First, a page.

KINGSTON, R.I. — Last weekend, the Providence County Kennel Club held its 157th and 158th all-breed dog shows, where canines showed off their pedigree and poise.
Dogs from New England and beyond competed in conformation shows, where judges evaluate how well purebred pups meet the standards for their breed. In the first round, all dogs from each breed are compared, and the dog who best fits their breed’s standards moves on to the next round. In this new round, the top dog from each breed is judged against different breeds of dogs who belong to the same dog group, such as the toy group, sporting group, or hound group. The winner of each group moves on to the final round, where the judge crowns one of the dogs Best in Show, based on which dog conforms most to their breed’s standards. Dog show organizers said that dog shows help breeders evaluate their breeding stock, as well as temperament.
“I just love to see a dog who is effortless in the ring, and has a natural presence,” Pamela Deleppo, president of Providence County Kennel Club, said.
An English foxhound named GCH (Grand Champion) Monocacy Bends Waterford, handled by Katie Shepard-Bernardin of Chaplin, Connecticut, was awarded Best in Show on Saturday. GCH Irvonhill Voignier, a wire fox terrier handled by RC Carusi of Oxford, Massachusetts, was awarded the top prize on Sunday. There were also junior handler competitions, in which handlers under 18 competed with dogs. Julia Green, who showed a field spaniel, and Lily Brener, who showed a Pembroke Welsh corgi, won Saturday and Sunday’s Junior Showmanship competitions, respectively.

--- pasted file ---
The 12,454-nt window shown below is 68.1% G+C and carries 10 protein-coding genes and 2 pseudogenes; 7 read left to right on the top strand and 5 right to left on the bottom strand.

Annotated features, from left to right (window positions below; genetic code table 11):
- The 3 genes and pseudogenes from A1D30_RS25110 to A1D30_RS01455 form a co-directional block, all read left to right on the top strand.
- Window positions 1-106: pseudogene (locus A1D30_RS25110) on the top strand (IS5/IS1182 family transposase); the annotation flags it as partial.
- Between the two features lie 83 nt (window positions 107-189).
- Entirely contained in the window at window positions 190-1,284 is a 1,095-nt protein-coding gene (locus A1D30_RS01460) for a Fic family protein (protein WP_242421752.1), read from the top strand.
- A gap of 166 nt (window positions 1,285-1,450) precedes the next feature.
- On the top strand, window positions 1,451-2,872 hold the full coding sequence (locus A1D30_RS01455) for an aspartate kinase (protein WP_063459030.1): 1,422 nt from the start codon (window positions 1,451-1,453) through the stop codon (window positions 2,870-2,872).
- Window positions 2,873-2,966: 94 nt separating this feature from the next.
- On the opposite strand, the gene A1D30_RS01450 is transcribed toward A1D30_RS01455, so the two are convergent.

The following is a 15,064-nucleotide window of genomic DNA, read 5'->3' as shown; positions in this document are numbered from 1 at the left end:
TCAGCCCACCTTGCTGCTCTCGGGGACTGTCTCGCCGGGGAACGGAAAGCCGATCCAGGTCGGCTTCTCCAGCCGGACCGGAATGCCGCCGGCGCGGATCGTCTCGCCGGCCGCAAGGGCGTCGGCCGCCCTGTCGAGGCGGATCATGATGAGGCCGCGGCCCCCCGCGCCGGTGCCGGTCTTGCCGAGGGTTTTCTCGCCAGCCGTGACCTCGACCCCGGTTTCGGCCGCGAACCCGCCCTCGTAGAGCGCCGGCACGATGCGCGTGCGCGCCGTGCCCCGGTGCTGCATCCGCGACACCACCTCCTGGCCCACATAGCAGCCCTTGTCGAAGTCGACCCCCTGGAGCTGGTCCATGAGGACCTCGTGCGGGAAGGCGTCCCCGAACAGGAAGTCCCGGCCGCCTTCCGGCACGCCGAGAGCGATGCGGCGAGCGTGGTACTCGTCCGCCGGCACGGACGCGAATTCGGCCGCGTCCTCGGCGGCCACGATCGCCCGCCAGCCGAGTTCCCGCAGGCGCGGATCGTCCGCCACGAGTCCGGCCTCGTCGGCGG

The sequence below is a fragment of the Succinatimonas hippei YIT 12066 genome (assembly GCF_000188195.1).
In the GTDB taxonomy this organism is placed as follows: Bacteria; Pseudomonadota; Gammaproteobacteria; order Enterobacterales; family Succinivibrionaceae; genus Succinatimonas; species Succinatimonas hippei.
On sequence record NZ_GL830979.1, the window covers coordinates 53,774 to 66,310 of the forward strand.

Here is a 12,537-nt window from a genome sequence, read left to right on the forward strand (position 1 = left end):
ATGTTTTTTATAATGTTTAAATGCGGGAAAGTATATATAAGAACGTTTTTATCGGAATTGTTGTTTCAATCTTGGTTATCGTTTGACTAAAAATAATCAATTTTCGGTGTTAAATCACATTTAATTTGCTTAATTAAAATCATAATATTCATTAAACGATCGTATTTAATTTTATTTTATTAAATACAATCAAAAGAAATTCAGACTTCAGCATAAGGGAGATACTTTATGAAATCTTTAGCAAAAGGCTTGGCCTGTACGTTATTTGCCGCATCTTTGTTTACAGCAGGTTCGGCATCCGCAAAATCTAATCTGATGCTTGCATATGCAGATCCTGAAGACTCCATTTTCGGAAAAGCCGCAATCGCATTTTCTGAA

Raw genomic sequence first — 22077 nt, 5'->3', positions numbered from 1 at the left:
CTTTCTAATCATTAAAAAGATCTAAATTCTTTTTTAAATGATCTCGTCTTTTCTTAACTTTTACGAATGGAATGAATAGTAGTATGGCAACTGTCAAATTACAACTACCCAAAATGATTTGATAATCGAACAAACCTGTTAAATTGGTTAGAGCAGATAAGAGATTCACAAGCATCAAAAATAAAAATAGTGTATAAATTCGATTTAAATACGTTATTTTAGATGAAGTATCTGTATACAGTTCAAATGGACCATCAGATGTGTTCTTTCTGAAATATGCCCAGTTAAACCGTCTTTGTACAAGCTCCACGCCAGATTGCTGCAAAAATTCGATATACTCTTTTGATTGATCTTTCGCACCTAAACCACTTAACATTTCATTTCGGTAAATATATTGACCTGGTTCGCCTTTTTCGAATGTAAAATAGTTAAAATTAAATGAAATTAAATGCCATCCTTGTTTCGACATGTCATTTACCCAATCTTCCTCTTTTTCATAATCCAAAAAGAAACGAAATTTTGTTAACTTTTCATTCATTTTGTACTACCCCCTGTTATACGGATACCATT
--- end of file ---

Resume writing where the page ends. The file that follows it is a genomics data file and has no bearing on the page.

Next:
The event also featured an owner-handled category, in which only dogs that are handled by their owners, rather than a hired handler, can participate. GCH Hobarra’s I Dreamed a Dream, a Scottish deerhound owned and handled by Shawnine Cirincione of Danbury, Connecticut, was crowned Saturday’s Owner-Handled Best in Show. A dalmatian named GCH Merry Go Round Lavender was named Owner-Handler Best in Show on Sunday, with Christine Ramalho of Barrington, as the owner-handler. Ramalho said that the owner-handler category makes the dog show world more inclusive to newcomers.
“I just enjoy being in the ring,” Ramalho said. “While I’m handling Lavender as her owner, I learn to be better, and have competition with people at our level.”
The event also included obedience trials, in which judges evaluate how well dogs follow commands, and rally events, where dogs and their owners must work together to successfully follow a course that includes commands. Golden retrievers dominated obedience trials on both days, while rally standouts included a Standard Poodle nicknamed August and a Pomeranian named Robin’s Precious Zoey Bear.
There were 579 dogs entered in the Saturday show and trials, while 591 dogs participated in the Sunday show and trials. A total of 109 breeds were included. Deleppo said that most participants came from around New England and the Northeastern United States, with some outliers from Canada, Midatlantic States, and southern states.
Deleppo said that dog shows serve as educational opportunities for potential dog owners. Many handlers and owners were more than willing to give newcomers advice on taking care of and adopting dogs.
“People come like, oh, I want a beagle,” Deleppo said. “But they don’t realize there’s so many scent hounds in that family, and they might see something that fits them more than a beagle, but it’s because they don’t know. So when they come here, they see more breeds than they have ever thought of. And then they have an interaction with the dog and suddenly they’re like ‘I love this one.’”
Deleppo grew up showing dogs, and has shown Shi Tzus, Japanese Chins, and Brussels Griffons as an adult. Providence County Kennel Club Secretary and Show Chairperson Kathleen Augaitis, who raises Papillons was introduced to the show dog world over 20 years ago by her sister.
“[What I like most about dog shows is] the dogs,” Augaitis said. “Just your relationship with them, and they each have their own personality. Like I got a wise guy now, a diva. But my old guy, he’s nine, and he’s just a love muffin.”
Deleppo emphasized the community humans and dogs alike form in dog shows, and that the community prides itself on being understanding of others regardless of background.
“It’s definitely a community and it’s a feeling of, especially in this day and age, a community of a lot of acceptance,” Deleppo said.